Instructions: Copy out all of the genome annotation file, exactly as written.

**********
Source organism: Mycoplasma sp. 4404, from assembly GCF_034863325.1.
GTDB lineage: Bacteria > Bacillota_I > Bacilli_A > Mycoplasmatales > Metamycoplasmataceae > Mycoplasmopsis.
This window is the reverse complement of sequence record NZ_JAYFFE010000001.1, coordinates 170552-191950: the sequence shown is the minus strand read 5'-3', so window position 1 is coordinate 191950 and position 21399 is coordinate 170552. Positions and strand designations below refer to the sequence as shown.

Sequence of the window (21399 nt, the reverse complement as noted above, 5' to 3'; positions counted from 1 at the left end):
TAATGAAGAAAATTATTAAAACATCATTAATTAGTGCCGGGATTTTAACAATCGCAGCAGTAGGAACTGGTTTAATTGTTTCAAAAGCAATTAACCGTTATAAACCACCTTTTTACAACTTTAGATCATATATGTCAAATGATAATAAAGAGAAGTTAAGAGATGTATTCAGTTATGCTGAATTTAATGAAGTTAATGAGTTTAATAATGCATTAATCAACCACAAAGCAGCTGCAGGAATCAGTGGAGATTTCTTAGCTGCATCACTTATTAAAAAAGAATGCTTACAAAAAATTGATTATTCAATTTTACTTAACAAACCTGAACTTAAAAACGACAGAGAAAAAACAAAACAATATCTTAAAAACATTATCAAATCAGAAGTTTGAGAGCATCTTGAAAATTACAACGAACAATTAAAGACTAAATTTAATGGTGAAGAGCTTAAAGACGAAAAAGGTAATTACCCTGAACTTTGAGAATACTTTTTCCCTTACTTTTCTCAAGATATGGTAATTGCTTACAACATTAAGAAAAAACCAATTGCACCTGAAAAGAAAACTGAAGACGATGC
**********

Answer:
Source organism: Mycoplasma sp. 4404, from assembly GCF_034863325.1.
GTDB lineage: Bacteria > Bacillota_I > Bacilli_A > Mycoplasmatales > Metamycoplasmataceae > Mycoplasmopsis.
This window is the reverse complement of sequence record NZ_JAYFFE010000001.1, coordinates 170552-191950: the sequence shown is the minus strand read 5'-3', so window position 1 is coordinate 191950 and position 21399 is coordinate 170552. Positions and strand designations below refer to the sequence as shown.

Sequence of the window (21399 nt, the reverse complement as noted above, 5' to 3'; positions counted from 1 at the left end):
TAATGAAGAAAATTATTAAAACATCATTAATTAGTGCCGGGATTTTAACAATCGCAGCAGTAGGAACTGGTTTAATTGTTTCAAAAGCAATTAACCGTTATAAACCACCTTTTTACAACTTTAGATCATATATGTCAAATGATAATAAAGAGAAGTTAAGAGATGTATTCAGTTATGCTGAATTTAATGAAGTTAATGAGTTTAATAATGCATTAATCAACCACAAAGCAGCTGCAGGAATCAGTGGAGATTTCTTAGCTGCATCACTTATTAAAAAAGAATGCTTACAAAAAATTGATTATTCAATTTTACTTAACAAACCTGAACTTAAAAACGACAGAGAAAAAACAAAACAATATCTTAAAAACATTATCAAATCAGAAGTTTGAGAGCATCTTGAAAATTACAACGAACAATTAAAGACTAAATTTAATGGTGAAGAGCTTAAAGACGAAAAAGGTAATTACCCTGAACTTTGAGAATACTTTTTCCCTTACTTTTCTCAAGATATGGTAATTGCTTACAACATTAAGAAAAAACCAATTGCACCTGAAAAGAAAACTGAAGACGATGC